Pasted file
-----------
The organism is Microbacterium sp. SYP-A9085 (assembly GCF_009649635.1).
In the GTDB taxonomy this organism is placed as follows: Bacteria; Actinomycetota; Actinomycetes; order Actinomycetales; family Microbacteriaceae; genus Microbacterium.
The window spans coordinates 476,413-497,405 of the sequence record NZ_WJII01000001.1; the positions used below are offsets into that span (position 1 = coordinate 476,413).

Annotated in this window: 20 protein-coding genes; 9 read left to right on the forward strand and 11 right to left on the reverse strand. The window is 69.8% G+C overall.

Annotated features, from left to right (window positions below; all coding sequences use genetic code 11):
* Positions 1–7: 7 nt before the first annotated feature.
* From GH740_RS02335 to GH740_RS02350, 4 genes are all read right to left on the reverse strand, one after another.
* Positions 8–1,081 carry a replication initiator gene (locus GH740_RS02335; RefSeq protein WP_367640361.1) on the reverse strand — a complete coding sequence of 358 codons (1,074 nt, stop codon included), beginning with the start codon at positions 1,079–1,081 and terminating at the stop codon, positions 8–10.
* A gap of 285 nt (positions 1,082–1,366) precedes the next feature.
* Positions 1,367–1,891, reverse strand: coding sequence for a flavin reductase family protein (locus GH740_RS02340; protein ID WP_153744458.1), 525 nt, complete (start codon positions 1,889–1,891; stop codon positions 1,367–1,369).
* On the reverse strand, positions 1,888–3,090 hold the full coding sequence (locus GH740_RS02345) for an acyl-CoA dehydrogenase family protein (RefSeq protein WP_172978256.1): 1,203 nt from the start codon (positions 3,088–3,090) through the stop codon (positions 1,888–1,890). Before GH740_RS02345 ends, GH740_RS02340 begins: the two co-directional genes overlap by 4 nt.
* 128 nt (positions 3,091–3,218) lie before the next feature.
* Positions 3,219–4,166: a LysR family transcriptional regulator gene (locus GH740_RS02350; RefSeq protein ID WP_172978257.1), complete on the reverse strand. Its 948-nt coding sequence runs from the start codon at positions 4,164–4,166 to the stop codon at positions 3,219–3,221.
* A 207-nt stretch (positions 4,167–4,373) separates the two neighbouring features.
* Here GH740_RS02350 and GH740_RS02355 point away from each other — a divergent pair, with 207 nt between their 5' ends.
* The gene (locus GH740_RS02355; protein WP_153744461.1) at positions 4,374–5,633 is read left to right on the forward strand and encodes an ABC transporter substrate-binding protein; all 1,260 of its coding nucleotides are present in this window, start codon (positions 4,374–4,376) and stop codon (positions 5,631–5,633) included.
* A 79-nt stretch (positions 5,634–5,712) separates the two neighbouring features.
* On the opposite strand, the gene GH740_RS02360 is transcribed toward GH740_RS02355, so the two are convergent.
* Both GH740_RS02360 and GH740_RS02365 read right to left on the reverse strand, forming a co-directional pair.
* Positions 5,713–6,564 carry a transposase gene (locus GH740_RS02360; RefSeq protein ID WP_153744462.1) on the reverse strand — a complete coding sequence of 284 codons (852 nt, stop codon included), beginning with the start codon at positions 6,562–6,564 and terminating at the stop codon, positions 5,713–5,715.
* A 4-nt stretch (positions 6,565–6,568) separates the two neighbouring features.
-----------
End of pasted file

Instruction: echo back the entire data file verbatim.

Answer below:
The organism is Microbacterium sp. SYP-A9085 (assembly GCF_009649635.1).
In the GTDB taxonomy this organism is placed as follows: Bacteria; Actinomycetota; Actinomycetes; order Actinomycetales; family Microbacteriaceae; genus Microbacterium.
The window spans coordinates 476,413-497,405 of the sequence record NZ_WJII01000001.1; the positions used below are offsets into that span (position 1 = coordinate 476,413).

Annotated in this window: 20 protein-coding genes; 9 read left to right on the forward strand and 11 right to left on the reverse strand. The window is 69.8% G+C overall.

Annotated features, from left to right (window positions below; all coding sequences use genetic code 11):
* Positions 1–7: 7 nt before the first annotated feature.
* From GH740_RS02335 to GH740_RS02350, 4 genes are all read right to left on the reverse strand, one after another.
* Positions 8–1,081 carry a replication initiator gene (locus GH740_RS02335; RefSeq protein WP_367640361.1) on the reverse strand — a complete coding sequence of 358 codons (1,074 nt, stop codon included), beginning with the start codon at positions 1,079–1,081 and terminating at the stop codon, positions 8–10.
* A gap of 285 nt (positions 1,082–1,366) precedes the next feature.
* Positions 1,367–1,891, reverse strand: coding sequence for a flavin reductase family protein (locus GH740_RS02340; protein ID WP_153744458.1), 525 nt, complete (start codon positions 1,889–1,891; stop codon positions 1,367–1,369).
* On the reverse strand, positions 1,888–3,090 hold the full coding sequence (locus GH740_RS02345) for an acyl-CoA dehydrogenase family protein (RefSeq protein WP_172978256.1): 1,203 nt from the start codon (positions 3,088–3,090) through the stop codon (positions 1,888–1,890). Before GH740_RS02345 ends, GH740_RS02340 begins: the two co-directional genes overlap by 4 nt.
* 128 nt (positions 3,091–3,218) lie before the next feature.
* Positions 3,219–4,166: a LysR family transcriptional regulator gene (locus GH740_RS02350; RefSeq protein ID WP_172978257.1), complete on the reverse strand. Its 948-nt coding sequence runs from the start codon at positions 4,164–4,166 to the stop codon at positions 3,219–3,221.
* A 207-nt stretch (positions 4,167–4,373) separates the two neighbouring features.
* Here GH740_RS02350 and GH740_RS02355 point away from each other — a divergent pair, with 207 nt between their 5' ends.
* The gene (locus GH740_RS02355; protein WP_153744461.1) at positions 4,374–5,633 is read left to right on the forward strand and encodes an ABC transporter substrate-binding protein; all 1,260 of its coding nucleotides are present in this window, start codon (positions 4,374–4,376) and stop codon (positions 5,631–5,633) included.
* A 79-nt stretch (positions 5,634–5,712) separates the two neighbouring features.
* On the opposite strand, the gene GH740_RS02360 is transcribed toward GH740_RS02355, so the two are convergent.
* Both GH740_RS02360 and GH740_RS02365 read right to left on the reverse strand, forming a co-directional pair.
* Positions 5,713–6,564 carry a transposase gene (locus GH740_RS02360; RefSeq protein ID WP_153744462.1) on the reverse strand — a complete coding sequence of 284 codons (852 nt, stop codon included), beginning with the start codon at positions 6,562–6,564 and terminating at the stop codon, positions 5,713–5,715.
* A 4-nt stretch (positions 6,565–6,568) separates the two neighbouring features.